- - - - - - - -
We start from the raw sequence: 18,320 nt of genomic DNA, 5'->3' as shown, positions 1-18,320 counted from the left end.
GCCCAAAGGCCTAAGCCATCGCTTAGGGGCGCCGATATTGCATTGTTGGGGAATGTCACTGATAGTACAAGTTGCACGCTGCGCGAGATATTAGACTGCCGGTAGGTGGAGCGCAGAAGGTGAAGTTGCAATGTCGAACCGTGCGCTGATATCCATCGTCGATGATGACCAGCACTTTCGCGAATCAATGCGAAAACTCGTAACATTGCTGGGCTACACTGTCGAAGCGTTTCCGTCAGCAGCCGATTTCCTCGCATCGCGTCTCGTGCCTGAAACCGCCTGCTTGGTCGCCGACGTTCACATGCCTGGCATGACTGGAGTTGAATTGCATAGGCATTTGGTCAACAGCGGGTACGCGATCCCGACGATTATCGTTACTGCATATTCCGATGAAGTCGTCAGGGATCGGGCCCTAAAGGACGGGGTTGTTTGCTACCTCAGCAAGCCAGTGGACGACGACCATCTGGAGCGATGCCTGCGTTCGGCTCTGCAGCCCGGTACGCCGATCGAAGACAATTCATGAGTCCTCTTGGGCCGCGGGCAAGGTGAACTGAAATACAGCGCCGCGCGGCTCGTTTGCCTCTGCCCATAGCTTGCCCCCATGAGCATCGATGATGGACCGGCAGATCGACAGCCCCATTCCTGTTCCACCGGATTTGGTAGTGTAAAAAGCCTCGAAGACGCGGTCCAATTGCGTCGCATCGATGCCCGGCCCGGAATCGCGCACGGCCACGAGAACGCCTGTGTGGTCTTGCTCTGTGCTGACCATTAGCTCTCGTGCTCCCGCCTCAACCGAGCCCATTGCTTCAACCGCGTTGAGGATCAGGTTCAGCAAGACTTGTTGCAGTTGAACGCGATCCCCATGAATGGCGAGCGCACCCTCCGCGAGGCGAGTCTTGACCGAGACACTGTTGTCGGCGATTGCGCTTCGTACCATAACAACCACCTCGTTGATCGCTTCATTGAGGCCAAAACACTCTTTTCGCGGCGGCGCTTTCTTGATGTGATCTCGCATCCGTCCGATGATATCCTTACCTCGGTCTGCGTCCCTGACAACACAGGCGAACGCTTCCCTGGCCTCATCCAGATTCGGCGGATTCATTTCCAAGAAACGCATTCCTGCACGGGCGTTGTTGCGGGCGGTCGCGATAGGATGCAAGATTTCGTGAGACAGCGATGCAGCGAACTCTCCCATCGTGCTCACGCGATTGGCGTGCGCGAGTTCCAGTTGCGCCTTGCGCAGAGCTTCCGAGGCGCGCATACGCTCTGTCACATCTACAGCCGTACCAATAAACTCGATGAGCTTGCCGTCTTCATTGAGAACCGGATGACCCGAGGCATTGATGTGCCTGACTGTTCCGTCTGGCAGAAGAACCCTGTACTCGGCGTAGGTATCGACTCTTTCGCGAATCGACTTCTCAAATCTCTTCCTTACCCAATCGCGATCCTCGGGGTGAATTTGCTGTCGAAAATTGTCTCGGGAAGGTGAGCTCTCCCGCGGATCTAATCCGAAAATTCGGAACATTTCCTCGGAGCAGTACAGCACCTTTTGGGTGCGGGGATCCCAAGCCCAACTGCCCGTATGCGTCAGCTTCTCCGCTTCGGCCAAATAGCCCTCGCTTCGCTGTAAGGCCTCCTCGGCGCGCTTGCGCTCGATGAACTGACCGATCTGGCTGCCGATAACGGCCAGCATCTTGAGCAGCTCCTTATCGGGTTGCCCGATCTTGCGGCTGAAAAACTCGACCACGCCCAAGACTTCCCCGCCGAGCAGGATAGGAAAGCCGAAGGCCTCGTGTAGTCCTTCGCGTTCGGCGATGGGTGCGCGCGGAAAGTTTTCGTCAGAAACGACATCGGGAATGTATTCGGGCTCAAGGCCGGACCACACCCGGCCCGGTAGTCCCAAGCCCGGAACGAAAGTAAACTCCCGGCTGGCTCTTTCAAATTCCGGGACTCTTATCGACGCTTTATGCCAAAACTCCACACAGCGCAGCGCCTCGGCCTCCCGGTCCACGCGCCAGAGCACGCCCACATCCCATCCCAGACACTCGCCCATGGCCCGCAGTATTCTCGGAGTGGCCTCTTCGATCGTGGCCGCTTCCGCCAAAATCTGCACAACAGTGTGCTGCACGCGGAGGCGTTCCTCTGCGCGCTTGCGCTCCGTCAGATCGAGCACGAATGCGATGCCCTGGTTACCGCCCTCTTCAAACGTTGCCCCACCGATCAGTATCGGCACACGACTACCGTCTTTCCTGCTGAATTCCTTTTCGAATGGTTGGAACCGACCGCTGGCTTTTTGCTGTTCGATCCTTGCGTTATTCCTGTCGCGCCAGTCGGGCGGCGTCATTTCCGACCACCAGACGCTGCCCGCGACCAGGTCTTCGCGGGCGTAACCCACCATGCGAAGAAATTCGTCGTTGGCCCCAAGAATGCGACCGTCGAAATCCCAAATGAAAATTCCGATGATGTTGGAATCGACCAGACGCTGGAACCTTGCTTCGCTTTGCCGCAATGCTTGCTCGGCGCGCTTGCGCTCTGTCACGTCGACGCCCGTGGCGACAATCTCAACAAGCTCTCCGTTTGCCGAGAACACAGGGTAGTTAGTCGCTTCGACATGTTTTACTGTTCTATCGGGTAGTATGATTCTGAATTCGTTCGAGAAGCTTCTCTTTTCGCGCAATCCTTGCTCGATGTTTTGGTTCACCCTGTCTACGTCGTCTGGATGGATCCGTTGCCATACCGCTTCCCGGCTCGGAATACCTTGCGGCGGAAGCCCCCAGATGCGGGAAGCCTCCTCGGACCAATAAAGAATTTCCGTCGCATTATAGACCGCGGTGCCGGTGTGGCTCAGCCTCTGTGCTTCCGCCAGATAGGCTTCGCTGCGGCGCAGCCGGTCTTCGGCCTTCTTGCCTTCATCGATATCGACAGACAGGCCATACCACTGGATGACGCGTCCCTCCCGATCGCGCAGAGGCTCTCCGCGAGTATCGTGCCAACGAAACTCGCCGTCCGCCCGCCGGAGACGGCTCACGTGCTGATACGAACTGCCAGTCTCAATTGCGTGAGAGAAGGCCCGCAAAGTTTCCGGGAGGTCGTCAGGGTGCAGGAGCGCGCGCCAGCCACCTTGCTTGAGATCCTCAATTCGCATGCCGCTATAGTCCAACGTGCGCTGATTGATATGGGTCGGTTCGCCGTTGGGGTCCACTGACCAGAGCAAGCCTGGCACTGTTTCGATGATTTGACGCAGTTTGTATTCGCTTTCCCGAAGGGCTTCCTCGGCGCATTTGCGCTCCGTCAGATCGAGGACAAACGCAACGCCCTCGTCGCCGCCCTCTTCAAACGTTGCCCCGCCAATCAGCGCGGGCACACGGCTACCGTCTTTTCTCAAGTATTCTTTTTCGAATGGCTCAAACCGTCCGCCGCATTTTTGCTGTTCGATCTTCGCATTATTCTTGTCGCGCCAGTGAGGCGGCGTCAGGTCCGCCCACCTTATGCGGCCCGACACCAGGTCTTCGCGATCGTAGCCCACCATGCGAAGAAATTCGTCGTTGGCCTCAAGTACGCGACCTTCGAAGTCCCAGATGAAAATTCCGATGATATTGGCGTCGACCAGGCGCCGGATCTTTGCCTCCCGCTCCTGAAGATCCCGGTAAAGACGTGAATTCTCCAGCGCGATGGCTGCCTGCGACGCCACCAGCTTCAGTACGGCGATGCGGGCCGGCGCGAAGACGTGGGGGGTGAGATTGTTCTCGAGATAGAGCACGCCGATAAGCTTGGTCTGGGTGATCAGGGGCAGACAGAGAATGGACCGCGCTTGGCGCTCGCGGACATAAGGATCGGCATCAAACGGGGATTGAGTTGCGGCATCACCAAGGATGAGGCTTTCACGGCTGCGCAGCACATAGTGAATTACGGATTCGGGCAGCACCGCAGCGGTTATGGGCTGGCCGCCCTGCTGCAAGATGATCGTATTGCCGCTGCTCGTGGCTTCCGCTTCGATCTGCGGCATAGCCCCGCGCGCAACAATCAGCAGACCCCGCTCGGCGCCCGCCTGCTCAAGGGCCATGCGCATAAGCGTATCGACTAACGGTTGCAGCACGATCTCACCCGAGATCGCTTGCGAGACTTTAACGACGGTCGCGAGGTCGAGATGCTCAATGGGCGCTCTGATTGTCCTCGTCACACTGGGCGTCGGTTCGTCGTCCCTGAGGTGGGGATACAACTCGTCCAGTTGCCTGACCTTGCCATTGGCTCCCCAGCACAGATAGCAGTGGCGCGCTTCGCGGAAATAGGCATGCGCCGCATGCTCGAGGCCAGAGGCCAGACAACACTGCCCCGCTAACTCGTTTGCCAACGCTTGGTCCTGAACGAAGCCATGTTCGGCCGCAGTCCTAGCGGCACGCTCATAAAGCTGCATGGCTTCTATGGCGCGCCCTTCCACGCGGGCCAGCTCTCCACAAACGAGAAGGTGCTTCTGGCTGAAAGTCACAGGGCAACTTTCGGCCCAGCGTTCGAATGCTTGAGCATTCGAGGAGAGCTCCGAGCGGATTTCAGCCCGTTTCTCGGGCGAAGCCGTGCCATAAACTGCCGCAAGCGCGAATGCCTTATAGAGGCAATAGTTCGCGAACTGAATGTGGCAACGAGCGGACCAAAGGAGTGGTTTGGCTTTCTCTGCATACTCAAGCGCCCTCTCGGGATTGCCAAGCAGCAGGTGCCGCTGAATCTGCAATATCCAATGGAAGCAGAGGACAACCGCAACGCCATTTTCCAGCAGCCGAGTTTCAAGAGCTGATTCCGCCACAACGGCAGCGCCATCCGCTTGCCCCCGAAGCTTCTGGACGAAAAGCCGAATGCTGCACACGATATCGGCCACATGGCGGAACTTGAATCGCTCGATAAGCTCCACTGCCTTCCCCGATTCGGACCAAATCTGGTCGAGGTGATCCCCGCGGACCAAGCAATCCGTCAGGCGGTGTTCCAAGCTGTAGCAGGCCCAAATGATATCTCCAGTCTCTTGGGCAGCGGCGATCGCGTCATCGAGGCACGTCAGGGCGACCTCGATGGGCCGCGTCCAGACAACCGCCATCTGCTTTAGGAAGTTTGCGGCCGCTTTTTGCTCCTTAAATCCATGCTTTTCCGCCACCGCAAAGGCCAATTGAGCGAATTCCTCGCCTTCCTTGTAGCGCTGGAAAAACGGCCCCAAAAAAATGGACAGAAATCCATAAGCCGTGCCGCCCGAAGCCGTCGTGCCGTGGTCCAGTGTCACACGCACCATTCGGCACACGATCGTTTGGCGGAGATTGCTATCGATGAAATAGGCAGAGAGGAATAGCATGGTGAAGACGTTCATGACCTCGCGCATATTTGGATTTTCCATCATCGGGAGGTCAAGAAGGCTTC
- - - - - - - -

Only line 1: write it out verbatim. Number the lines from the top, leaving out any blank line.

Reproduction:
We start from the raw sequence: 18,320 nt of genomic DNA, 5'->3' as shown, positions 1-18,320 counted from the left end.